Frank Ruttens, Key Account Manager
The COO of a multinational consumer goods company was going through the email he had received from their R&D department. As the company started working on a new zero-irritation formula for improving one of its current cosmetics product lines, the imminent hurdles for the company were materials analysis and testing. Due to the restrictions on animal testing, the only possible choice was isolated chicken eye test. However, the test was a costly affair, and it would still be unethical. The need of the company was clear; they wanted to work a way around, and their search led them to Agfa-labs. With its open innovation platform for materials and coating research, Agfa-labs helped the corporation in setting up a close replica of the human eye that they used to test the aggressiveness of surfactants on human proteins.
Frank Ruttens, the chief account manager of Agfa-labs, recalls this partnership as a rather unusual one. In his words, Agfa-labs tackled a situation that is “completely out of the scope of its daily business.” He says, “This is not our core business, but the science is so generic that we already had all the necessary equipment in our lab to accomplish this task.”
While this particular engagement was a new experience for Agfa-labs, the true essence of Agfa-Labs’ business process lies in materials research at the Material Technology Centre of its parent organisation, Agfa. With more than 140 well-trained and experienced scientists, up-to-date instrumentation infrastructure, 3000 square meters of chemical labs, 3600 square meters of distinct analytical labs and digital printing and coating labs, Agfa-labs offers a state-of-art research facility for analytical and development services.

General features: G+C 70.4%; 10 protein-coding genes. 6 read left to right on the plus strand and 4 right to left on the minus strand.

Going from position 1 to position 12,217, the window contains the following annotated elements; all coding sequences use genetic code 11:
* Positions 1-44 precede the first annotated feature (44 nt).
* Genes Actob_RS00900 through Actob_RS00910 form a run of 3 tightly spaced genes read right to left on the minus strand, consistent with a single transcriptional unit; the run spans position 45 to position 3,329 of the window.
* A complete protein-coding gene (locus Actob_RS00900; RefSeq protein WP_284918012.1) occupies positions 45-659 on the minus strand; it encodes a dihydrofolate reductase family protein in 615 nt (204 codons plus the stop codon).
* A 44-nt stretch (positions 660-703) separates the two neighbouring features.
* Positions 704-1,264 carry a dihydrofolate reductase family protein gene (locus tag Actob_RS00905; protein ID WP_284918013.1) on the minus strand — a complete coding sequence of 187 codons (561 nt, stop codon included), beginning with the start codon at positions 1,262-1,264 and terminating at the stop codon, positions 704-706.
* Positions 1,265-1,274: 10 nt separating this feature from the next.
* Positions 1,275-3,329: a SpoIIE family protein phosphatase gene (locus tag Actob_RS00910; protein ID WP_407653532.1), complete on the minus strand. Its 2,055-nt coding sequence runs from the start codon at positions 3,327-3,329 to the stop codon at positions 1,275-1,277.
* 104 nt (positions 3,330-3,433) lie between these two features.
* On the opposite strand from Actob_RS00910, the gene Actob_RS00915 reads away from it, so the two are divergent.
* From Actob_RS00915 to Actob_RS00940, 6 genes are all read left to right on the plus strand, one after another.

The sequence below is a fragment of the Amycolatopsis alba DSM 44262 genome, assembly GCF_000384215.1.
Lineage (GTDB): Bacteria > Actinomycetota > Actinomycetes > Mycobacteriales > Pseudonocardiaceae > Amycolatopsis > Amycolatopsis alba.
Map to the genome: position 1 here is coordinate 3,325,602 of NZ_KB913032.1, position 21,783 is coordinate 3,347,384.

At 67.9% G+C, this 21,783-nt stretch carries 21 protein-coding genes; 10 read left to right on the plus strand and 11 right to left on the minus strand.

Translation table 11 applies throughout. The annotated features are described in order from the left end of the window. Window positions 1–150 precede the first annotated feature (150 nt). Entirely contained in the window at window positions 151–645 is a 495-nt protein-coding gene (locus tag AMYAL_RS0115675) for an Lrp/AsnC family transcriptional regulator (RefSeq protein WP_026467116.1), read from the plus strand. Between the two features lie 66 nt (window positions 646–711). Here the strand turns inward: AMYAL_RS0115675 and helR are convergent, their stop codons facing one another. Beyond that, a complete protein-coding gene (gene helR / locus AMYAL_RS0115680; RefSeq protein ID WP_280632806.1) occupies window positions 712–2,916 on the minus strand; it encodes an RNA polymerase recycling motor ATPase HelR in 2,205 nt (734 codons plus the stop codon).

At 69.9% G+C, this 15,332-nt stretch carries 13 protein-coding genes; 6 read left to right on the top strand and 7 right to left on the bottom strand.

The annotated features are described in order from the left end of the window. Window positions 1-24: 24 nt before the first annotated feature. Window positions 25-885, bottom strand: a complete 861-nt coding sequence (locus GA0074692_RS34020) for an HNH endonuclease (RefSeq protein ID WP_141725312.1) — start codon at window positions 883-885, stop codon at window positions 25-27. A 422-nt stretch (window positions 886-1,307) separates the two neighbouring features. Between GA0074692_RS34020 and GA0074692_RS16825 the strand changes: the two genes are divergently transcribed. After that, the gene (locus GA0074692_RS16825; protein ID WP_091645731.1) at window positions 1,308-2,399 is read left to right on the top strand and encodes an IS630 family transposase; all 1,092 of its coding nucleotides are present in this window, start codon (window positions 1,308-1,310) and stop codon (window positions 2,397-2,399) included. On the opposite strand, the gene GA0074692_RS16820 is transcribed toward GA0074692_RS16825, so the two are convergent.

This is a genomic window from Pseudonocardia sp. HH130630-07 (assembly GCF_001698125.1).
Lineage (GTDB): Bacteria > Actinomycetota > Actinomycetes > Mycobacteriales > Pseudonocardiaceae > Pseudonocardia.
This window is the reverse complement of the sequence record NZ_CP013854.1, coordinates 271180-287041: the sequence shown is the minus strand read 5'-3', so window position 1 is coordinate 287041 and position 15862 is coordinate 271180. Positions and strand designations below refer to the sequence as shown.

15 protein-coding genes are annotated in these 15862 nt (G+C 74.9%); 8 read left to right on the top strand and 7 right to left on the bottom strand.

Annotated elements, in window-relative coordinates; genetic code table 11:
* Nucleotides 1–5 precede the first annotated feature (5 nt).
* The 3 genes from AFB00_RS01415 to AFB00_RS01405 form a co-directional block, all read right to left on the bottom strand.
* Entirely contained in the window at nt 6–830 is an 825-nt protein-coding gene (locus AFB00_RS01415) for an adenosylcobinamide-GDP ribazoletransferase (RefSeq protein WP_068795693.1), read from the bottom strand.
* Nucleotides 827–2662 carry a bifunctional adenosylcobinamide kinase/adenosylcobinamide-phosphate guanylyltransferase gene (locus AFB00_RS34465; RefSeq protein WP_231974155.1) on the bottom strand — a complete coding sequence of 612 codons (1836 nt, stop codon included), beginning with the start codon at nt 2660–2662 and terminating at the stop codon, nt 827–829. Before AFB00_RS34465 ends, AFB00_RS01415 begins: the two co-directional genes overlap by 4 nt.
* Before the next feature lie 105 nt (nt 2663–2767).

One major breakthrough for the company is its ability to monitor the colloidal stability of suspensions and emulsions in its well-equipped lab.
We have developed methodologies that reveal the underlying processes of adsorption/desorption, solubility, and particle-particle interactions
With this approach, Agfa-Labs mitigates any shortcomings and imperfections of pharmaceutical or cosmetic products that might show up as a lack of stability (sedimentation, creaming, or phase separation), discolouration, bad odour, or allergic reaction to the human body. Moreover, Agfa-labs leverages its extensive domain knowledge in rheology, tensiometry, particle characterization, and sedimentometry for decoding chemical composition of ingredients of medicines and cosmetic products.
Ruttens comments, “To this extent, we have developed methodologies that reveal the underlying processes of adsorption/desorption, solubility, and particle-particle interactions.” For example, Agfa-Labs uses Hansen Solubility Parameters to optimize interfacial interactions between compounds in a composition. Practical applications of this approach include testing solvency of cleaning products and uptake of creams by the human skin, in addition to offering resistance to chemical attack by solvents and increasing the shelf life of a suspension, among others. In parallel to its other material testing methods, Agfa-labs’ high-throughput formulation techniques allow clients to unravel the composition of an existing benchmark and reduce time-to-market for the development of new products.
Last year, Agfa-labs expanded its distillation techniques to a higher level of precision. According to Ruttens, the new, improved separation technique can be used at wastewater treatment plants to isolate any catalyst or critical molecule present in the wastewater for their reuse in laboratories.
Looking at the road ahead, Agfa-labs is now planning to expand its services in the domain of ad-hoc services. As a multitude of new pharmaceutical and cosmetic projects are being created, the organization has started to share its experience and knowledge with its clients to direct the projects to maximize ROI. Ruttens notes that with the combined effort of Agfa-labs and its clients—pharmaceutical companies and cosmetic manufacturers—can make a stronger impact with their project than they can make alone.